4. WATER IS YOUR FRIEND: Water is the best choice for hydration and health. Dehydration leads to fatigue which slowly eats away at the bodily functions you need to get through the day. The more water you drink, the more alert and awake you will feel. Sodas, energy drinks, fruit drinks, sports drinks and other sugary drinks can add about 400 calories a day to men’s diets. Why drink your calories when you could eat them?

5. WISE UP ABOUT WHAT'S IN YOUR FOOD: Do you really know how to read a food label? In order to stay healthy, you have to know what you are eating. Use both the Nutrition Facts and ingredient labels on food to discover what nutrients foods and beverages contain. Cut back on foods that have fat or sugar as the first ingredient and ALWAYS check the serving size!  

6. GO BEYOND SURVIVAL COOKING: Men are notorious for on-the-go meals and eating out. Eating your own home-cooked meals allows you to control what and how much you eat. Try steaming vegetables, roasting a chicken and choosing healthy snacks to have on hand such as nuts, seeds and fruit. Focus on eating a variety of nutrient-dense foods and remember: you can’t achieve optimum nutrition with limited choices.

7. ENJOY YOURSELF: Stress can be both a benefit and a burden on our bodies. A little bit of stress is good for motivation and focus but too much stress can lead to illnesses and weight gain.  When you’re highly stressed, your body produces a hormone called cortisol which can raise blood pressure and blood sugar. High cortisol levels have also been shown to increase cravings for sugar and fat as well as promote fat storage. To reduce stress, find something to look forward to every day. Whether it’s a run or reading a favorite book, don’t save up all your fun for vacation!

8. GO TO YOUR CHECKUPS: The statistics are very clear: More men die from cardiovascular disease than any other condition. Do not stick your head in the sand and ignore symptoms you’re having or self-diagnose. Both high cholesterol and high blood pressure are “silent killers” and can cause extensive damage to the heart and arteries without producing any symptoms until it is too late. The only way to find out if you have a potential problem is to get tested. See your doctor today!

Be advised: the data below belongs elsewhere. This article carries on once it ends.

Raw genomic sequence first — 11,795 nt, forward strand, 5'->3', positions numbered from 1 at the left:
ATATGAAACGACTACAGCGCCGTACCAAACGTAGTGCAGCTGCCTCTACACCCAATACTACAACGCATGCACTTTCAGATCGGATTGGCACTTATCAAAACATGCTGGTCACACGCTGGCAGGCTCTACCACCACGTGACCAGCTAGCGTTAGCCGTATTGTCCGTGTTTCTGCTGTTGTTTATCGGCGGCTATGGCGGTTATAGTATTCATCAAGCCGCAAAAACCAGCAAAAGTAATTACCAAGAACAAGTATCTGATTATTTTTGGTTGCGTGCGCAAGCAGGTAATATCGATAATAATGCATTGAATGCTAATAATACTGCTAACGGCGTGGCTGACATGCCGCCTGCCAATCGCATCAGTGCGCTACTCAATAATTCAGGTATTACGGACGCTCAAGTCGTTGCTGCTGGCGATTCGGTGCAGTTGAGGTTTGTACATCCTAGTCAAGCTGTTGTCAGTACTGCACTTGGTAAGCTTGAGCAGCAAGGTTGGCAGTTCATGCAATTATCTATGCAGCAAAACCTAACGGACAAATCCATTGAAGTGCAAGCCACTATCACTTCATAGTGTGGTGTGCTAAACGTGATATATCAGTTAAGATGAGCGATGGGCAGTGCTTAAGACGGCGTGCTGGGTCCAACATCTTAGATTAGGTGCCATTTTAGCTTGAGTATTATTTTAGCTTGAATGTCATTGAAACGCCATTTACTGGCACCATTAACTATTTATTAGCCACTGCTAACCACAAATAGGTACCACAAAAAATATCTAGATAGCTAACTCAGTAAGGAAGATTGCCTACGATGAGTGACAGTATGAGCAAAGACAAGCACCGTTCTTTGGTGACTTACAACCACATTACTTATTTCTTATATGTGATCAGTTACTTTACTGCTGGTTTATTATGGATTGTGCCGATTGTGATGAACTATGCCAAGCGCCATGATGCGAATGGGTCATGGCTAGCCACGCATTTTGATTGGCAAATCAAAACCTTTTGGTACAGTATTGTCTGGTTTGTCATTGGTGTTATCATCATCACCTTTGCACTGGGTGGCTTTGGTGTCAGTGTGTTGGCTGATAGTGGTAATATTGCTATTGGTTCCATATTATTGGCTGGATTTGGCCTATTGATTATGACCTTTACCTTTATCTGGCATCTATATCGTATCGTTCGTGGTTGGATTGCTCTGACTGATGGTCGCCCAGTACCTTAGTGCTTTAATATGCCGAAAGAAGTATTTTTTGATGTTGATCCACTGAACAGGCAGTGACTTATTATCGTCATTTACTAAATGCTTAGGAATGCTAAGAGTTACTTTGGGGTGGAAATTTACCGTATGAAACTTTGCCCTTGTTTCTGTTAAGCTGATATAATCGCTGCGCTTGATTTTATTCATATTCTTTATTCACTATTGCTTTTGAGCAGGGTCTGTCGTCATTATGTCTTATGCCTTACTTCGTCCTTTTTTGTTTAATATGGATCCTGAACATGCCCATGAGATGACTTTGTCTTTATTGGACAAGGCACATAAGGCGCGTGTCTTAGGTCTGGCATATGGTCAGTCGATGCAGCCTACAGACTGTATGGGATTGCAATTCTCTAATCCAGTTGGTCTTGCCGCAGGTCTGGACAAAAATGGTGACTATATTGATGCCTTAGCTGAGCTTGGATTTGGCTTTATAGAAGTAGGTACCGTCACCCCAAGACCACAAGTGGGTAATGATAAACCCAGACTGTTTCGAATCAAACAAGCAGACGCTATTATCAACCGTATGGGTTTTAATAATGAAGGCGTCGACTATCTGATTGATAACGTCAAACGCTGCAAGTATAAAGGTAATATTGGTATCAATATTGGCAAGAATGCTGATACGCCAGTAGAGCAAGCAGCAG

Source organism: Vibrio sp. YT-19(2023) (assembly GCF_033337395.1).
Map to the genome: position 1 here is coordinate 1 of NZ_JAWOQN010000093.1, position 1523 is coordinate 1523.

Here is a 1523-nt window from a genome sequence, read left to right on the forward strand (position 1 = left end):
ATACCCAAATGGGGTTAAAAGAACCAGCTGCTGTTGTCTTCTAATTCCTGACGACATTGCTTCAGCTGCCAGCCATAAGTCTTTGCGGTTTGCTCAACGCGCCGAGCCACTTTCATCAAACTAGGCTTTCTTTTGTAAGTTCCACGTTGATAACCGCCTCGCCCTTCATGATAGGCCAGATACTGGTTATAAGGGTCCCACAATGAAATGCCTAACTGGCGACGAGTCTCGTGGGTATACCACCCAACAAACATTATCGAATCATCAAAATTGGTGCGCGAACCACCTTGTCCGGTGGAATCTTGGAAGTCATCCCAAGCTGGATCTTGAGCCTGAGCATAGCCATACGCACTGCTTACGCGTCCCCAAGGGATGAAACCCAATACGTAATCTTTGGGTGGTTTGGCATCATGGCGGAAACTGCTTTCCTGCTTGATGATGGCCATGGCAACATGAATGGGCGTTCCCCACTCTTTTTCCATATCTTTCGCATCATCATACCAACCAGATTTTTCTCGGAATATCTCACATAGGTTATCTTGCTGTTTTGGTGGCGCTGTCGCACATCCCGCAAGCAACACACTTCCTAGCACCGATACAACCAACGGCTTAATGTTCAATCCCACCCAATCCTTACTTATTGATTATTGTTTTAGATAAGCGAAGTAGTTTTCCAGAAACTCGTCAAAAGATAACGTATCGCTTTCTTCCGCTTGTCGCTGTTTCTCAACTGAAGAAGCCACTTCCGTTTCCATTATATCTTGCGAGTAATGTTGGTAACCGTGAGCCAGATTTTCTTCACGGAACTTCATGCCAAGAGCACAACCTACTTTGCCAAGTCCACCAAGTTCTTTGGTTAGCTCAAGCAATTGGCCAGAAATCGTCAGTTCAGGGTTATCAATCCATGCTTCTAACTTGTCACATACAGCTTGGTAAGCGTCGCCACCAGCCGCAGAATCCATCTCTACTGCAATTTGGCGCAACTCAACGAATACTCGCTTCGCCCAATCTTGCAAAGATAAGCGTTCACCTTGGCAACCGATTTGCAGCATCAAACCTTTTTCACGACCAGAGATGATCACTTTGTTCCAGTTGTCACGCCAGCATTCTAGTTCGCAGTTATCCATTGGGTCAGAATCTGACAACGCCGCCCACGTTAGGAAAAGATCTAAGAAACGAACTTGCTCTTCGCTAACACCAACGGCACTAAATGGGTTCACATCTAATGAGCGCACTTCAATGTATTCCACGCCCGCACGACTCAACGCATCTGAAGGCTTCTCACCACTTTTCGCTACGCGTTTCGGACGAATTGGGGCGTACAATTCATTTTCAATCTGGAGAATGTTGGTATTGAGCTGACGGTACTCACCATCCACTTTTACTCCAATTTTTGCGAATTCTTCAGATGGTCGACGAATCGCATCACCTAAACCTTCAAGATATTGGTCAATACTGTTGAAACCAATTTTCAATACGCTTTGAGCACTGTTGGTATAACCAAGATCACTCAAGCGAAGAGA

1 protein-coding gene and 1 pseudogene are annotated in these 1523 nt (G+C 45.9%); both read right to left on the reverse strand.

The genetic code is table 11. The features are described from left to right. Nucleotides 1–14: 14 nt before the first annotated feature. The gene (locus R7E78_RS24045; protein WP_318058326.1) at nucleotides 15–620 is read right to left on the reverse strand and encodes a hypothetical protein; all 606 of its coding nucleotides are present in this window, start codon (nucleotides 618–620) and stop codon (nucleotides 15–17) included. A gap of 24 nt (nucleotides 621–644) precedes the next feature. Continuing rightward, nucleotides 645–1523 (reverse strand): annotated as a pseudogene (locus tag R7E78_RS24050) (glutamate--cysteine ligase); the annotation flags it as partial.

9. PRACTICE SAFE SUPPLEMENT USE: Food should be your first source of nutrients, including vegetables, fruits, whole grains, lean protein, low-fat dairy products, nuts, seeds, beans and healthy fats. Eating a balanced diet is the best way to get the nutrients your body needs to thrive. Some men look to supplements to fill in the gaps of their unhealthy diet. Before taking a supplement, talk with your health care provider. Supplements are not regulated by the Food and Drug Administration, therefore it is imperative to do your research first. To rate the safety of a supplement, visit Operation Supplement Safety at OPSS.org.

10. BUILD HABITS THAT DON'T ADD POUNDS: Small changes make big differences. Limit fatty meats like bacon, ribs, hot dogs and pepperoni and watch your intake of added sugar such as cakes, cookies, soda and ice cream. Fill your diet with lots of vegetables to keep you satisfied and make eating convenient with meal preparation. Slice and dice all of your produce and store it in clear containers where you can easily see it. Lastly, assess the size of your plate. Studies show eating from a smaller plate helps reduce portion sizes and help curb overeating.

It is important to understand that it does not have to be “all or nothing” when looking at lifestyle changes. It has been proven that any improvement has benefits over being stuck in really unhealthy habits. While the most common diseases that affect men as they age all seem different, the diet and lifestyle advice for prevention essentially is the same. Eat a nutrient-rich, plant-heavy dietary pattern, be active at least 30 minutes every day, control weight or strive for 5 percent to 10 percent weight reduction if overweight, and don't smoke.  

For more information on improving your health contact the 82d AMDS Public Health, Health Promotion team at 940-676-6003/5831. To schedule your Bod Pod assessment contact Public Health at 940-676-3052.